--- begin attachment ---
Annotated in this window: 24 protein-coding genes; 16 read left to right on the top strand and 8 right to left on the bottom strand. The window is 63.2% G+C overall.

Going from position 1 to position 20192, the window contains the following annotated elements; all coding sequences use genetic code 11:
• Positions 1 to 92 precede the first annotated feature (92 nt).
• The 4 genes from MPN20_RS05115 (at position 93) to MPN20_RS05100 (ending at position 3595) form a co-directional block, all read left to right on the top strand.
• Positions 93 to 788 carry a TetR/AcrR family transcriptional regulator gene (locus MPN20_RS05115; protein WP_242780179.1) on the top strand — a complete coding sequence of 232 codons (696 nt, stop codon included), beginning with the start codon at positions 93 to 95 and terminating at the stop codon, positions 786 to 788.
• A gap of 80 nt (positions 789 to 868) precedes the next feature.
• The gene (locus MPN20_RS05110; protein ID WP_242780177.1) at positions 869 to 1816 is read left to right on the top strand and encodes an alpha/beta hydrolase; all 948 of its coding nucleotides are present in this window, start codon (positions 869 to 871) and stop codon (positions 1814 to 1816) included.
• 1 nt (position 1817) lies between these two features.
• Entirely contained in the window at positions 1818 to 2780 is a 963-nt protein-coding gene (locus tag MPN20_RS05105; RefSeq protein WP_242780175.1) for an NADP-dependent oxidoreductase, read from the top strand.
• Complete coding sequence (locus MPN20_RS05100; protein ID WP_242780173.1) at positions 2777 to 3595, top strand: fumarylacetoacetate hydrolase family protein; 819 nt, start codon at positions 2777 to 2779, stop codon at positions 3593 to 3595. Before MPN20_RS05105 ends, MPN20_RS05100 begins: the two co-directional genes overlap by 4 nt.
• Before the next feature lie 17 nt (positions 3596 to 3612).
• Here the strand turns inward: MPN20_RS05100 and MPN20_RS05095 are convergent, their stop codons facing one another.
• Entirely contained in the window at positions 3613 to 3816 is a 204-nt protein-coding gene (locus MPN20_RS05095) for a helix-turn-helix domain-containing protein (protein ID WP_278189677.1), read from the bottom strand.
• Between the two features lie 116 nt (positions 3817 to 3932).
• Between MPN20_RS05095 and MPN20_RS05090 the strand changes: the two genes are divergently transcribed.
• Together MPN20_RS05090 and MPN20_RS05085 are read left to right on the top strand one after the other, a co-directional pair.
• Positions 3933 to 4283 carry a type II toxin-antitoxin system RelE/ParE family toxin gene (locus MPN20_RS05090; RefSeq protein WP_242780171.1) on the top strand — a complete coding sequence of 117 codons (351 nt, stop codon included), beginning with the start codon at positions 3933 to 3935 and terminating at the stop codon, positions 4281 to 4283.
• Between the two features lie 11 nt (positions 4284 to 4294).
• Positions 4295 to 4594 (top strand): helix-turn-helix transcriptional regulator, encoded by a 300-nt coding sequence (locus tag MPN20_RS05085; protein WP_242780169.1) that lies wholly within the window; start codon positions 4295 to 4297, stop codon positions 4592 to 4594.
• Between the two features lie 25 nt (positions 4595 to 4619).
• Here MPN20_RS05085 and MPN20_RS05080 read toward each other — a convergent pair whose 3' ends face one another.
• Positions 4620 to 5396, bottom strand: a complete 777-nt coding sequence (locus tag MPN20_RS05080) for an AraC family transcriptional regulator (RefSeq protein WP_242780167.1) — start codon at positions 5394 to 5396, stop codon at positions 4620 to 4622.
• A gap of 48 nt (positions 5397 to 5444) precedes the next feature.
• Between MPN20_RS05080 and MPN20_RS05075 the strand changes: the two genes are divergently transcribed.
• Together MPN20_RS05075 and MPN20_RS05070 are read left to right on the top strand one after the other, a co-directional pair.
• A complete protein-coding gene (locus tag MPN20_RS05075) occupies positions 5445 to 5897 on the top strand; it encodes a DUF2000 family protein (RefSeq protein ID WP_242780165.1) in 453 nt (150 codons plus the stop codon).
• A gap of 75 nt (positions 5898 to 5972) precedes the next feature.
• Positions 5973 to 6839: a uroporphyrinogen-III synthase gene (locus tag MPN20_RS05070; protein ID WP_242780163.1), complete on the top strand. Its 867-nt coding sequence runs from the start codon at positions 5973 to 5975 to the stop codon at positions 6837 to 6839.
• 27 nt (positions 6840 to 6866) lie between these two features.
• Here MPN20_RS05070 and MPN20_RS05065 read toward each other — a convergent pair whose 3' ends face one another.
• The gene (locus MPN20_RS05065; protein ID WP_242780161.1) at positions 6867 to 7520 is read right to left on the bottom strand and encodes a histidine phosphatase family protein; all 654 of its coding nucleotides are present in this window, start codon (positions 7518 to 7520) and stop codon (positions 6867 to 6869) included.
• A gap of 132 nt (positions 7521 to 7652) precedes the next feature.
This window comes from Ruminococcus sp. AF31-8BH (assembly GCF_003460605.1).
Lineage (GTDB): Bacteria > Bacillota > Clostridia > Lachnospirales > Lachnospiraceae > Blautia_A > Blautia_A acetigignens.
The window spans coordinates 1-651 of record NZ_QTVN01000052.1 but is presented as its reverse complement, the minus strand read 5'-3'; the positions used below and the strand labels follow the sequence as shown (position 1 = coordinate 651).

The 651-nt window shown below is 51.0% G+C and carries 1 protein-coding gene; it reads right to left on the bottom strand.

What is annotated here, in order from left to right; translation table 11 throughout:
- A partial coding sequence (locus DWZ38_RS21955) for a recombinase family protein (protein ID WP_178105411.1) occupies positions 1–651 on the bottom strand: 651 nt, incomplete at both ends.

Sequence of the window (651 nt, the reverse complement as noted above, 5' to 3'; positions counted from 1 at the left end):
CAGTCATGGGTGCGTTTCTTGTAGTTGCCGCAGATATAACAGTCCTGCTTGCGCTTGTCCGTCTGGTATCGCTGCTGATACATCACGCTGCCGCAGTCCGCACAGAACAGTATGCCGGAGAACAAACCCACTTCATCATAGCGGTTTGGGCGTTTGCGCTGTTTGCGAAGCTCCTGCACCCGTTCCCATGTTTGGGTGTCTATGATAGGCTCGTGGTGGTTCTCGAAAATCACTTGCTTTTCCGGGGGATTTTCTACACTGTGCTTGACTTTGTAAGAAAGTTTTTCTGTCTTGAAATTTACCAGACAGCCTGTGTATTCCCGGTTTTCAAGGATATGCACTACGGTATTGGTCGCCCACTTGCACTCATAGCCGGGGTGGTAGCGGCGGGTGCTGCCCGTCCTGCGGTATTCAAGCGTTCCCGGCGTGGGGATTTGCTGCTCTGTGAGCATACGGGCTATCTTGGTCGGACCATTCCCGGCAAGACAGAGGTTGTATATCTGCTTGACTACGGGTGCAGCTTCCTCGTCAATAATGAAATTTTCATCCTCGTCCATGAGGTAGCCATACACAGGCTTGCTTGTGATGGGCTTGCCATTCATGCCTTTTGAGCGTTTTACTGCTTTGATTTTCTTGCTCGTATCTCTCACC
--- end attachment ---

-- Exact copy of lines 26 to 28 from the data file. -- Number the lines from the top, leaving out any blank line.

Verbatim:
• A complete protein-coding gene (locus tag MPN20_RS05075) occupies positions 5445 to 5897 on the top strand; it encodes a DUF2000 family protein (RefSeq protein ID WP_242780165.1) in 453 nt (150 codons plus the stop codon).
• A gap of 75 nt (positions 5898 to 5972) precedes the next feature.
• Positions 5973 to 6839: a uroporphyrinogen-III synthase gene (locus tag MPN20_RS05070; protein ID WP_242780163.1), complete on the top strand. Its 867-nt coding sequence runs from the start codon at positions 5973 to 5975 to the stop codon at positions 6837 to 6839.